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Author Archives: Bill Crawford

BILL CRAWFORD — Tax needs vs. tax cuts bedevils legislators


With legislators looking at taxes, some of us should be worried, some thrilled.   The need to study taxes results from weakening tax revenues along with a sluggish economy, and also because the largest tax cut in state history is pending.   Legislative leaders know they need a consistent, dependable tax base to fund state government. Republican legislators, now a ...

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CRAWFORD: Legislative groups should target declining communities, disconnected youth


As legislators gather in their working groups to study programs and budgets, they should also take note of long-term phenomena with significant impacts. One of these is a downward spiral that can cripple communities. It’s named “The Iron Circle of Poverty.” It’s called the “iron circle” because it is extremely hard to break. Few communities have the talented leadership and sense ...

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BILL CRAWFORD — Universities must do even better job preparing reading teachers


Reading matters.   Perhaps no other accomplishment would improve Mississippi prosperity more than for all our children to read proficiently.   So believed Jim and Sally Barksdale 16 years ago when they invested $100 million to improve reading outcomes for Mississippi children. Millions of dollars and many initiatives later, the Barksdale Reading Institute (BRI) continues to push Mississippi to do ...

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BILL CRAWFORD — Conservative tax plan needed for road and bridge repairs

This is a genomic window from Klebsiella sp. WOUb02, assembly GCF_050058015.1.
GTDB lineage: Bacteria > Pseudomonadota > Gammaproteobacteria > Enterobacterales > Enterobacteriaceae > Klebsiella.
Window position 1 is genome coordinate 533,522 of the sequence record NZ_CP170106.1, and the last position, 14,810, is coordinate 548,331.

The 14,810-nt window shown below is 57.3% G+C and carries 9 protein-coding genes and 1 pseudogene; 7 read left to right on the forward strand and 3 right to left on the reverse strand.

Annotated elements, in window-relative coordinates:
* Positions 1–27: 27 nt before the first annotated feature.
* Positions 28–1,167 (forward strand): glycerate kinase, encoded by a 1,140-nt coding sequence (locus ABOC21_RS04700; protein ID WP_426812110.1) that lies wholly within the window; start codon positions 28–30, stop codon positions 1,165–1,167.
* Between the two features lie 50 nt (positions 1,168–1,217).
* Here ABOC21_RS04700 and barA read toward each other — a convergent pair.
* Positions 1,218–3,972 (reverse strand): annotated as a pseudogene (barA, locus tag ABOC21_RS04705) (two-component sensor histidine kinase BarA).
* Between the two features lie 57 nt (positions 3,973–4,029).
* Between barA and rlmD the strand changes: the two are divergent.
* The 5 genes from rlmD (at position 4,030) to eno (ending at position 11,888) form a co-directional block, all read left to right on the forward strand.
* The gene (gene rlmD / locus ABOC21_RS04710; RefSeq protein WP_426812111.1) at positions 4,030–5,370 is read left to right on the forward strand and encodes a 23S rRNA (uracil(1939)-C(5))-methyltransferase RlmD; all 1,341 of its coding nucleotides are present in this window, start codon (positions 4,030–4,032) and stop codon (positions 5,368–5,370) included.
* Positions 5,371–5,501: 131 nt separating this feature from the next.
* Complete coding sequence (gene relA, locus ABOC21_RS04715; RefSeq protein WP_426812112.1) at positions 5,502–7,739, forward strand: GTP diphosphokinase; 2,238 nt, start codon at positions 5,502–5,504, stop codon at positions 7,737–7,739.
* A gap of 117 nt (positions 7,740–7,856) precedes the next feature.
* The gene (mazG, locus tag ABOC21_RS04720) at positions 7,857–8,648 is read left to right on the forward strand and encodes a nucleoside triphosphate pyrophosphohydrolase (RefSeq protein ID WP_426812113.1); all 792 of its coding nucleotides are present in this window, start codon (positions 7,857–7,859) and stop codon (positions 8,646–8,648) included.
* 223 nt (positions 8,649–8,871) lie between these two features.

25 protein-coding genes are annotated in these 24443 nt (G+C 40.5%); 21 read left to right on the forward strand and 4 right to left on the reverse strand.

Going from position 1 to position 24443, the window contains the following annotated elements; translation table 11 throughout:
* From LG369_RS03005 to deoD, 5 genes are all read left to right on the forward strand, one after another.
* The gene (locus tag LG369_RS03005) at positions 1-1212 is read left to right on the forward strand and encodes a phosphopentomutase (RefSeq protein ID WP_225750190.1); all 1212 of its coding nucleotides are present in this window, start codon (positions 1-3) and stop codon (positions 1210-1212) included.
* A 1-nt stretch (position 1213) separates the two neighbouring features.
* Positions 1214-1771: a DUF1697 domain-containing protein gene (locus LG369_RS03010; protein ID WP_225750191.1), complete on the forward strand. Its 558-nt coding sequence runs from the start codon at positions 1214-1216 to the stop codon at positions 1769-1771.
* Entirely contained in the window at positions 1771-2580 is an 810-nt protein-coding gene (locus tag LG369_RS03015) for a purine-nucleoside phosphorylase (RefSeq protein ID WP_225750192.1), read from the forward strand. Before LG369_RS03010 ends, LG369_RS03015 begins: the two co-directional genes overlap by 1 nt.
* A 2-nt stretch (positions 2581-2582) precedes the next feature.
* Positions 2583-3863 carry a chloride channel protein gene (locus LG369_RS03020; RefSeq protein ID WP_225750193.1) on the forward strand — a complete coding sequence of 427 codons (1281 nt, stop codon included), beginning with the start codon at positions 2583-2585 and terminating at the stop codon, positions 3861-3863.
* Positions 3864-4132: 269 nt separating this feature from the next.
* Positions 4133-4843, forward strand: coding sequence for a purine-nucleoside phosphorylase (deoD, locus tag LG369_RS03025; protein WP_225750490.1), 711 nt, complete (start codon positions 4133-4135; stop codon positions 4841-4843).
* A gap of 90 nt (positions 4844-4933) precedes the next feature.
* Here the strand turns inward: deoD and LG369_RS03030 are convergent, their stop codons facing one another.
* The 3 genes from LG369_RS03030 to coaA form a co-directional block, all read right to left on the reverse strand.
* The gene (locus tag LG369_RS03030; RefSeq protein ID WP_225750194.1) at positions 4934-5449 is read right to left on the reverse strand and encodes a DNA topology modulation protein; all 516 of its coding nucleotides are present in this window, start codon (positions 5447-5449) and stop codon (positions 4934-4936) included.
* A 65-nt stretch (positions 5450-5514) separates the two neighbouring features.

Yes, the Mississippi chapter of Americans for Prosperity is right that we don’t need excessive new taxes for road and bridge repairs.  So, yes, the Mississippi Senate was right to kill the eight percent sales tax hike on fuel proposed by Senate Transportation and Highways Committee Chairman Willie Simmons.    But, Americans for Prosperity is wrong that we don’t need ...

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BILL CRAWFORD — The SMORGS’ Gift to America – Donald Trump

Donald J. Trump

The SMORGS are coming!  The SMORGS are coming!  Heaven help us all, the SMORGS are winning! Well, they’re winning sort of. SMORGS stands for “Sanctimonious Malicious Organizations.” You know what I’m talking about – well-funded, special-interest organizations that preach a good line but destroy any politician who won’t walk that line with them. SMORGS have taken over politics, impacting both ...

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BILL CRAWFORD — Reader says sales tax best for funding roads and bridges


“Sales tax is the only fair tax we have,” wrote a reader. “Can you find out how long it would take for a two percent sales tax increase to fund restoration of our highways and bridges?” Hmmm. Let’s quantify the issue. The MEC/Blueprint Mississippi report entitled “Ramping Up Mississippi’s Economy Through Transportation” identified what’s needed to restore our highways and ...

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BILL CRAWFORD: Informed citizens guard against truth managers


  With insidious truth managers dominating social media, the Internet, the blogosphere, talk radio, and cable news, how can the average citizen uncover reality? Remember, insidious truth managers (an intentionally redundant phrase) are those willing to deliberately tailor “truth” to further their own ends. With the inundation of information we get from so many sources today, it gets harder and ...

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BILL CRAWFORD — Leaders to frame government for new year


Hopefully our state leaders and legislators have good intentions for the upcoming year. Certainly most do.   But, as 18th Century English essayist, moralist, biographer, and lexicographer Samuel Johnson taught, good intentions alone often beget more hellish than heavenly results.   Witness the way our Legislature works. All know tough decisions must be made. Yet, we often see little consensus, mostly ...

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BILL CRAWFORD — Good leaders keep promises of government

open government

May the joy and hope of Christmas linger with you through the New Year.  Indeed, when things go awry during the coming year, it is the promise of Christmas that can see us through.   Let us hope that our state and legislative leaders will keep the promises of government to see us through the next year.   I left my ...

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